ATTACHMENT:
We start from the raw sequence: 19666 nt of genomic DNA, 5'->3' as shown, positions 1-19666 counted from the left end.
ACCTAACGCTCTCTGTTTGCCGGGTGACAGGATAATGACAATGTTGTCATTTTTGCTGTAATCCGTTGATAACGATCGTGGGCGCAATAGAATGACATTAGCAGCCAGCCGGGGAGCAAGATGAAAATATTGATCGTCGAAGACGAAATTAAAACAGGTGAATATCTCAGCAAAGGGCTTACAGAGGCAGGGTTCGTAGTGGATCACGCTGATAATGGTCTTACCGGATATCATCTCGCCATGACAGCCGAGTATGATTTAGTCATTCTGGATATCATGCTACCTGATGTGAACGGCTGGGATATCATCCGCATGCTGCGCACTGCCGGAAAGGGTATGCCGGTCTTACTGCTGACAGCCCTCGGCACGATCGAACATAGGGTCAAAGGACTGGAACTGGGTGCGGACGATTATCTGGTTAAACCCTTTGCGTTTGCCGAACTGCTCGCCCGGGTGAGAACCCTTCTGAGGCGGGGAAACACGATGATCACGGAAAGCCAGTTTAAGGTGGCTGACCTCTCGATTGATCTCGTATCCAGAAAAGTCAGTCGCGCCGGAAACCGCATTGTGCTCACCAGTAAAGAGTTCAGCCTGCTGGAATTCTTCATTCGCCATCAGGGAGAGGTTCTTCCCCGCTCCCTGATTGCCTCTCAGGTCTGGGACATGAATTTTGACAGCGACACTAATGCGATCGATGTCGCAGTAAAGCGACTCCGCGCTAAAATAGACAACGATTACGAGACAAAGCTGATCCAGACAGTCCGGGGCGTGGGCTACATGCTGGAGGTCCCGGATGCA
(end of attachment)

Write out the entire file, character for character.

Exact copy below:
We start from the raw sequence: 19666 nt of genomic DNA, 5'->3' as shown, positions 1-19666 counted from the left end.
ACCTAACGCTCTCTGTTTGCCGGGTGACAGGATAATGACAATGTTGTCATTTTTGCTGTAATCCGTTGATAACGATCGTGGGCGCAATAGAATGACATTAGCAGCCAGCCGGGGAGCAAGATGAAAATATTGATCGTCGAAGACGAAATTAAAACAGGTGAATATCTCAGCAAAGGGCTTACAGAGGCAGGGTTCGTAGTGGATCACGCTGATAATGGTCTTACCGGATATCATCTCGCCATGACAGCCGAGTATGATTTAGTCATTCTGGATATCATGCTACCTGATGTGAACGGCTGGGATATCATCCGCATGCTGCGCACTGCCGGAAAGGGTATGCCGGTCTTACTGCTGACAGCCCTCGGCACGATCGAACATAGGGTCAAAGGACTGGAACTGGGTGCGGACGATTATCTGGTTAAACCCTTTGCGTTTGCCGAACTGCTCGCCCGGGTGAGAACCCTTCTGAGGCGGGGAAACACGATGATCACGGAAAGCCAGTTTAAGGTGGCTGACCTCTCGATTGATCTCGTATCCAGAAAAGTCAGTCGCGCCGGAAACCGCATTGTGCTCACCAGTAAAGAGTTCAGCCTGCTGGAATTCTTCATTCGCCATCAGGGAGAGGTTCTTCCCCGCTCCCTGATTGCCTCTCAGGTCTGGGACATGAATTTTGACAGCGACACTAATGCGATCGATGTCGCAGTAAAGCGACTCCGCGCTAAAATAGACAACGATTACGAGACAAAGCTGATCCAGACAGTCCGGGGCGTGGGCTACATGCTGGAGGTCCCGGATGCA